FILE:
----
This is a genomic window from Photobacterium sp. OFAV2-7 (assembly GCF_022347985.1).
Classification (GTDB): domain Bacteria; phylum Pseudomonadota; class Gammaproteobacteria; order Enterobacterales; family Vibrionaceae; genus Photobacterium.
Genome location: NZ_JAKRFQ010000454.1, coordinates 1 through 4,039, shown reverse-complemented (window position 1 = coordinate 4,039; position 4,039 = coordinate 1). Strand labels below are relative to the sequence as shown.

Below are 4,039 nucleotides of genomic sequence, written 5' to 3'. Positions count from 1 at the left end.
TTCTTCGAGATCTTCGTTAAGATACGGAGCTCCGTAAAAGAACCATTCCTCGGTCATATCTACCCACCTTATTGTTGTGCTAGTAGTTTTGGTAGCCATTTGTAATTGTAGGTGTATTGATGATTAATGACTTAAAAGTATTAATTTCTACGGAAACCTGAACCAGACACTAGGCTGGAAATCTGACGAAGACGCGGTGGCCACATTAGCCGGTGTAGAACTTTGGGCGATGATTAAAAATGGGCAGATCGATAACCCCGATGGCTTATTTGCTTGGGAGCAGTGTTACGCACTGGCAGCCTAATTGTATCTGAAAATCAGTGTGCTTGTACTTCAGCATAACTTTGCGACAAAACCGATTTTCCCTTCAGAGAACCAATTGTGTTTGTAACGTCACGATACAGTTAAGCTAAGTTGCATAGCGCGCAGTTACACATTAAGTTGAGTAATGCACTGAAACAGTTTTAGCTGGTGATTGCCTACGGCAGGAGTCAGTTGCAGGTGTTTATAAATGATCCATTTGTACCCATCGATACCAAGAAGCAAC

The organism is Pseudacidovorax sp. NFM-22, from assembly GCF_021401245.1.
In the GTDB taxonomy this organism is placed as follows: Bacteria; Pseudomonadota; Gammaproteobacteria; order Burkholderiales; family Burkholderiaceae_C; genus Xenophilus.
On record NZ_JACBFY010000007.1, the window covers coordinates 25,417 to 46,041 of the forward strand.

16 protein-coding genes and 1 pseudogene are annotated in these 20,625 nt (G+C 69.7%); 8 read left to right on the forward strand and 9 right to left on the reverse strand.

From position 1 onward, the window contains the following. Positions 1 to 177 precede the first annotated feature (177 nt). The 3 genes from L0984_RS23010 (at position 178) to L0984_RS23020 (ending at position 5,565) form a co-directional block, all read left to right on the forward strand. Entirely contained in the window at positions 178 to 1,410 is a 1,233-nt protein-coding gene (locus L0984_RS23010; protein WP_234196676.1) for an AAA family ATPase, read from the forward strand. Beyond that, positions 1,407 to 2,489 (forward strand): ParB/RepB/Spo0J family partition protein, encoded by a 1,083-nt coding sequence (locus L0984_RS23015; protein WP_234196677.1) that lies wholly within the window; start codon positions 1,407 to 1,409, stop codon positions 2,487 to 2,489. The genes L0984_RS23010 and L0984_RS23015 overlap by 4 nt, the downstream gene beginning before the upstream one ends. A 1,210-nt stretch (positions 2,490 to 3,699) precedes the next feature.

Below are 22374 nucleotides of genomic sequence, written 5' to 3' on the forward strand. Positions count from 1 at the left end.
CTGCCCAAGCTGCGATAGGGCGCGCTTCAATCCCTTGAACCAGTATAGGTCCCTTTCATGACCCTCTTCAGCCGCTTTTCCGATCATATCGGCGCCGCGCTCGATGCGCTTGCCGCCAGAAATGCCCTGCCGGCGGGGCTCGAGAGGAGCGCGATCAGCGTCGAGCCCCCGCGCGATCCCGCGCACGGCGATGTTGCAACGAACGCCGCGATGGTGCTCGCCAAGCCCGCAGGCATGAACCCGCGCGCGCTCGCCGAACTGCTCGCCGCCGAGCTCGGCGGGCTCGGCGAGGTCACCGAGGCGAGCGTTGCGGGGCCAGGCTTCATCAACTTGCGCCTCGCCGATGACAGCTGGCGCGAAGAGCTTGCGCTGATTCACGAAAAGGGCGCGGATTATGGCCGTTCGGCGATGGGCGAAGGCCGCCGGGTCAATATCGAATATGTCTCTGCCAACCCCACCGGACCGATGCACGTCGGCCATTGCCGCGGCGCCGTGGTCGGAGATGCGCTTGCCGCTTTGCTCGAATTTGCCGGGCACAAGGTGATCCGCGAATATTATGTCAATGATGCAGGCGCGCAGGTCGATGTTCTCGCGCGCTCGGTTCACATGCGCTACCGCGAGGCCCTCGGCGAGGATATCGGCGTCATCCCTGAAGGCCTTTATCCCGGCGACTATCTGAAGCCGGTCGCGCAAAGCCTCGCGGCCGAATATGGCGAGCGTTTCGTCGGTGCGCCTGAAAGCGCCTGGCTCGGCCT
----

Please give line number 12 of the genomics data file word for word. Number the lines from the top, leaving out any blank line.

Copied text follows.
CTGCCCAAGCTGCGATAGGGCGCGCTTCAATCCCTTGAACCAGTATAGGTCCCTTTCATGACCCTCTTCAGCCGCTTTTCCGATCATATCGGCGCCGCGCTCGATGCGCTTGCCGCCAGAAATGCCCTGCCGGCGGGGCTCGAGAGGAGCGCGATCAGCGTCGAGCCCCCGCGCGATCCCGCGCACGGCGATGTTGCAACGAACGCCGCGATGGTGCTCGCCAAGCCCGCAGGCATGAACCCGCGCGCGCTCGCCGAACTGCTCGCCGCCGAGCTCGGCGGGCTCGGCGAGGTCACCGAGGCGAGCGTTGCGGGGCCAGGCTTCATCAACTTGCGCCTCGCCGATGACAGCTGGCGCGAAGAGCTTGCGCTGATTCACGAAAAGGGCGCGGATTATGGCCGTTCGGCGATGGGCGAAGGCCGCCGGGTCAATATCGAATATGTCTCTGCCAACCCCACCGGACCGATGCACGTCGGCCATTGCCGCGGCGCCGTGGTCGGAGATGCGCTTGCCGCTTTGCTCGAATTTGCCGGGCACAAGGTGATCCGCGAATATTATGTCAATGATGCAGGCGCGCAGGTCGATGTTCTCGCGCGCTCGGTTCACATGCGCTACCGCGAGGCCCTCGGCGAGGATATCGGCGTCATCCCTGAAGGCCTTTATCCCGGCGACTATCTGAAGCCGGTCGCGCAAAGCCTCGCGGCCGAATATGGCGAGCGTTTCGTCGGTGCGCCTGAAAGCGCCTGGCTCGGCCT